13. Taylor says:

    @warrens : "IE10 in Windows 8 Release Preview updates the responseXML from an XMLHttpRequest to return a native XML document by default."

    You either have a valid XML version 1.0 document or you don't.  It sounds like Microsoft has messed this up for years and only now finally fixed the issue.

    Only 12 years late Microsoft – well done!

  14. ieblog says:

    @Taylor: It's not about differences in the XML per se. It's that the MSXML library exposed a set of methods for operating on the XML document which are different or missing in the standardized XML DOM implementation of IE10.

  15. @WebGL is an HTML5 standard:

    >>> WebGL is listed as one of the HTML5 technologies on the W3C HTML5 logo page: http://www.w3.org/html/logo/

    Where? I can't see it.

  16. PhistucK says:

    @Maximilian Haru Raditya –

    Under the "The Technology" section, below the left box, there are eight boxes. Click on the second one to the left of the bottom row (its hover title says "3D & Effects"). To its right, it will show "WebGL" next to the others.

  17. Xero says:

    If (new XMLHttpRequest()).responseType is set to an unsupported value, it should throw an exception.

    For example;

    In the UA's console run the following code:

    (function IsArrayBufferSupported(){

       var xhr = new XMLHttpRequest();

       xhr.open('GET', '/', true);

       try{

        xhr.responseType = "arraybuffer";

        return true;

       }catch(e){return false;}

    })();

    This should return true. Which it does in IE, FF, Opera, Chrome and Safari.

    Then run:

    (function IsArrayBufferSupported(){

       var xhr = new XMLHttpRequest();

       xhr.open('GET', '/', true);

       try{

        xhr.responseType = "badValue";

        return true;

       }catch(e){return false;}

    })();

    This should return false. Which it does in Chrome (19.0.1…) and Safari (5.1.2) only. All other browsers including IE9 and 10RP return ture.

    "e.message" in both Safari and Chrome is: SYNTAX_ERR: DOM Exception 12

    In short,

    xhr.responseType = "badValue";

    should throw an exception

  18. PhistucK says:

    @Xero –

    dvcs.w3.org/…/Overview.html or http://www.w3.org/…/XMLHttpRequest do not state anywhere that an exception must/should be thrown (unless I am missing something), so, unfortunately, apparently, WebKit is doing the non standardized (sort of) thing here.

  19. Xero says:

    @PhistucK, Microsoft stated the same thing on Connect bug report that W3 may specify more responseTypes in future, which is why its open ended. Just for sake of argument, if the UA checks whether the set value is defined in the underlying engine (for example; exists in responseTypeENUM) and throw exception otherwise, it would save the run-time error. The W3 sepcs are neither enforcing nor negating this aspect, so UA vendor can rescue the erroneous code path, right?

  20. @Xero

    Except someone will depend on this. Then somewhere down the line, if a new type is added and an exception is no longer throws, you can bet that there will be at least one web site that will break and people will complain because "Microsoft broke their website".

    The w3c documentation explicitly states what it does.

    The responseType attribute must return its value. Initially its value must be the empty string.

    Setting the responseType attribute must run these steps:

    1.

    If the state is LOADING or DONE, throw an "InvalidStateError" exception and terminate these steps.

    2.

    If there is an associated XMLHttpRequest document and the synchronous flag is set, throw an "InvalidAccessError" exception and terminate these steps.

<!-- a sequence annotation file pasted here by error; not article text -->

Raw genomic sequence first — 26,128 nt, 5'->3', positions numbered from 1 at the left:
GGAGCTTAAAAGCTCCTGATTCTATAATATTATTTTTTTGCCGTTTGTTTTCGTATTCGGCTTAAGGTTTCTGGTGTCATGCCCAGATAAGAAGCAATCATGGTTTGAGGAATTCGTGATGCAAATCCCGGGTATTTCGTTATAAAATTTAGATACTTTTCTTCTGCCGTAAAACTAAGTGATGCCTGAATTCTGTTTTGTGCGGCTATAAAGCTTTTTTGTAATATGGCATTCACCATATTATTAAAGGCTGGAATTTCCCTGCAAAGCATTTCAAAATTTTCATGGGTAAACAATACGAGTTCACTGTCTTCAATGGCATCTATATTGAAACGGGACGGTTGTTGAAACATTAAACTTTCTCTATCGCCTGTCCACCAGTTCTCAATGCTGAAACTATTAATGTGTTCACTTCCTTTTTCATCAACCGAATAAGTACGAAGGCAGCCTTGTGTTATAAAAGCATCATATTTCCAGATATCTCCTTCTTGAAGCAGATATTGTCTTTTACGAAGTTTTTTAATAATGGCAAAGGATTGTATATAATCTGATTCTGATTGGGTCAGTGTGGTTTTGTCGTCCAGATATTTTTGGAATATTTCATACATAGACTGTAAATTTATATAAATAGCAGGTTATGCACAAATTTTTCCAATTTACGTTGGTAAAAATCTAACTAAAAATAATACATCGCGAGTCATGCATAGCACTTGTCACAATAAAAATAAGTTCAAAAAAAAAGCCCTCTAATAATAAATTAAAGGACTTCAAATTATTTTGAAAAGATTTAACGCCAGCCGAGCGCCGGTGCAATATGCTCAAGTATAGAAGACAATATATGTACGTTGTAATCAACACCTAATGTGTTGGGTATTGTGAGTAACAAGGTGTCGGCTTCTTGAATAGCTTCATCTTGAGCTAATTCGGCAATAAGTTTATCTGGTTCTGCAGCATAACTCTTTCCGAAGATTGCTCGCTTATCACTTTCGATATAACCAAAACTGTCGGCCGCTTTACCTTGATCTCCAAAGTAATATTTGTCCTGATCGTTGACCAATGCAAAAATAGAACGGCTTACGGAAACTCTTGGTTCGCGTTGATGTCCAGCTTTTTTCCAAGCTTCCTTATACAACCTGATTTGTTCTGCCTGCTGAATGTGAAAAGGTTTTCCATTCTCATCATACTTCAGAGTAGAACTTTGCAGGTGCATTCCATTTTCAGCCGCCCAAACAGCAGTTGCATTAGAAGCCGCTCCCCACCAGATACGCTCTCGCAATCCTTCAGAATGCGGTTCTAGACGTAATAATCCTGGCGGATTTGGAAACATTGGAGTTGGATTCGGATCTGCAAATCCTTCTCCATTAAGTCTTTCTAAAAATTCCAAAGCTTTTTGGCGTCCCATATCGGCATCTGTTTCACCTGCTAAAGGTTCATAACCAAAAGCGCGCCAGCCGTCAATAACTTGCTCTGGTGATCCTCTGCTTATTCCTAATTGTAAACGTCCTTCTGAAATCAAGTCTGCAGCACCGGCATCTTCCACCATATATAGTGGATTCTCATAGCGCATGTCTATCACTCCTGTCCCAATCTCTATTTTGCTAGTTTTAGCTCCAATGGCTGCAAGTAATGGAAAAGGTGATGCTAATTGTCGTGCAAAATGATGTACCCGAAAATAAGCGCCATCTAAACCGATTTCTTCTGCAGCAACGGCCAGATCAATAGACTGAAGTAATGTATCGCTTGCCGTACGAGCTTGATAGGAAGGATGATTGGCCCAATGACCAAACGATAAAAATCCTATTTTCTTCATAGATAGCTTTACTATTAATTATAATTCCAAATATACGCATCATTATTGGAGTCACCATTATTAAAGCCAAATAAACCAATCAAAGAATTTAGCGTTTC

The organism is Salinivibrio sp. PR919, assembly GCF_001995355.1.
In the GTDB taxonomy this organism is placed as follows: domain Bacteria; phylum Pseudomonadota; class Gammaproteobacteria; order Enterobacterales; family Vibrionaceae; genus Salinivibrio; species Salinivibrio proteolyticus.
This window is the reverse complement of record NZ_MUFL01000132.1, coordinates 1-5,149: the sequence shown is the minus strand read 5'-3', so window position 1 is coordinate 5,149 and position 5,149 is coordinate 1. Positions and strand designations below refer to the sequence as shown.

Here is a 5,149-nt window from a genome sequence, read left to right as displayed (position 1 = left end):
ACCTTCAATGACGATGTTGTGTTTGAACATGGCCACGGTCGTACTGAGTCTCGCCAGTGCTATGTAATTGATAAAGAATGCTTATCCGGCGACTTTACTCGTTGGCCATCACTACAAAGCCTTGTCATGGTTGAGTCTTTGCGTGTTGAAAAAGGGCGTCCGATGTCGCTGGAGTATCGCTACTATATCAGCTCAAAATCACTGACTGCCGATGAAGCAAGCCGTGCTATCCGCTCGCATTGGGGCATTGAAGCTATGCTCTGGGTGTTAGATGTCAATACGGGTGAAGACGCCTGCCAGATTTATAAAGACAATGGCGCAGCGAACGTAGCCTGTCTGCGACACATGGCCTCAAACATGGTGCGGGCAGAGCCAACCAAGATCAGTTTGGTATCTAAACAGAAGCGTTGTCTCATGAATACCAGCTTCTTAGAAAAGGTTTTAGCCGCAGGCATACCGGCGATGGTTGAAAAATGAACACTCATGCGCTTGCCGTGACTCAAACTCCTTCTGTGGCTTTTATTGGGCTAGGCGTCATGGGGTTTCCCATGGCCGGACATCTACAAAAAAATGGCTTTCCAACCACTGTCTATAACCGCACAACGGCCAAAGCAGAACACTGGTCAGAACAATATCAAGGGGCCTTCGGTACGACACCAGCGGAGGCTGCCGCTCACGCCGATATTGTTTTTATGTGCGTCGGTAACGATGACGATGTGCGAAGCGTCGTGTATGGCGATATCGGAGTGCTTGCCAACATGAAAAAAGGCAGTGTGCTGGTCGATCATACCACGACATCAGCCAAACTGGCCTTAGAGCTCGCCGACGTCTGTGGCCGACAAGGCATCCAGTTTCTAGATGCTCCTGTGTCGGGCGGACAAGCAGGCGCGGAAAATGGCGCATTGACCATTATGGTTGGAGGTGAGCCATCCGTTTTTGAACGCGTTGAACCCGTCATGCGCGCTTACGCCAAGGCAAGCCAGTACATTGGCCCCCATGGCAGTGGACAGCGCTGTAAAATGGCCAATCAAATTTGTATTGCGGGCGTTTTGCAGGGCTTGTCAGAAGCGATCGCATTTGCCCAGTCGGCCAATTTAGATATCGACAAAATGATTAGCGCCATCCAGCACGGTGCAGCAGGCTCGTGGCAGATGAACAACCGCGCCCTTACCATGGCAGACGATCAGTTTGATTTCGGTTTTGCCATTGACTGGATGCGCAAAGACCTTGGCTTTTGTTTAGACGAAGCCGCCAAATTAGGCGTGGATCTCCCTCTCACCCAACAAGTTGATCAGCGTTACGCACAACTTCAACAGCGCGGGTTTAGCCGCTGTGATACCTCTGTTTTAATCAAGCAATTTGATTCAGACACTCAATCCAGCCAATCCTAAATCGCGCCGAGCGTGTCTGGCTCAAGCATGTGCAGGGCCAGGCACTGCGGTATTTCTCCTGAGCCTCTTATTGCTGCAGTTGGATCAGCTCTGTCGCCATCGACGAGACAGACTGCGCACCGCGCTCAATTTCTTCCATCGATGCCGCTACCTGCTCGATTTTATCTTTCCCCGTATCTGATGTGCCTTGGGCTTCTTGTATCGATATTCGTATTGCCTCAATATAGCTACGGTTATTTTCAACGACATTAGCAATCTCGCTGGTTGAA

3.

    Set the responseType attribute's value to the given value.

    Yes the way it is worded can make you think, "oh, it isn't telling me that I can't do anything else." But at the same time it isn't telling you that you can. In fact, with the way it is worded, I would interpret it more as "Setting the responseType attribute must run only these steps:".

    When working with this kind of documentation it is usually desirable to stick with exactly what it tells you to do. If you start doing anything extra then where will it end. For example, that doesn't say the UA can't format the hard disk when responseType is set, or that it can't delete all files with the .txt extension or anything like that. It doesn't even tell you that it can't go and post all of your personal data all over the internet. So really, if you want to start having exceptions thrown then you start opening yourself up to anything.

    Another example, lets take the C99 memcpy function. The description for this function is

    2 The memcpy function copies n characters from the object pointed to by s2 into the

    object pointed to by s1. If copying takes place between objects that overlap, the behavior

    is undefined.

    It doesn't tell you that your implementation can't format the hard disk too, or overwrite the rest of the process space with 0s or send all of your personal data over the internet. But there is no implementation of memcpy that does any of that. The reason why is that the interpretation of "must do this" is normally read as "must do this, and only this".

  21. Tim b. says:

    @Xero, read the last line above..

    "In theory the assignment should be ignored by other browsers, but in practice some do throw an exception. You can defend against this using a try/catch statement, as in the above example. "

    The W3 recommendation suggest that if the string doesn't makes sense to your browser, (rather than throwing nasty exception use your "brain" and) use fallback approach to the closest available responseType.

    Chrome/Safari has provided this behavior before the recommendations were published (to flash the high score on some benchmark?). This is another example when you do not wait and respect for the standards and get yourself into trouble and that being over-efficient means you are going down…

  22. Eric says:

    We have updated the release date for IE10. It looks like we will get the IE10 RTM very soonish.

    Microsoft will supposedly release Windows 8 RTM in early August. Together with the RTM release ships a copy of IE10 RTM.

  23. Jacob says:

    @Eric – OMG! Are you serious? Neither Windows 8 nor IE10 is ready for prime time! please point to your source!

    We haven't even had the IE10 Beta on Windows 7 yet! (when the f_u_d_g_e was Microsoft thinking we were going to do ALL OF OUR TESTING?!?!?)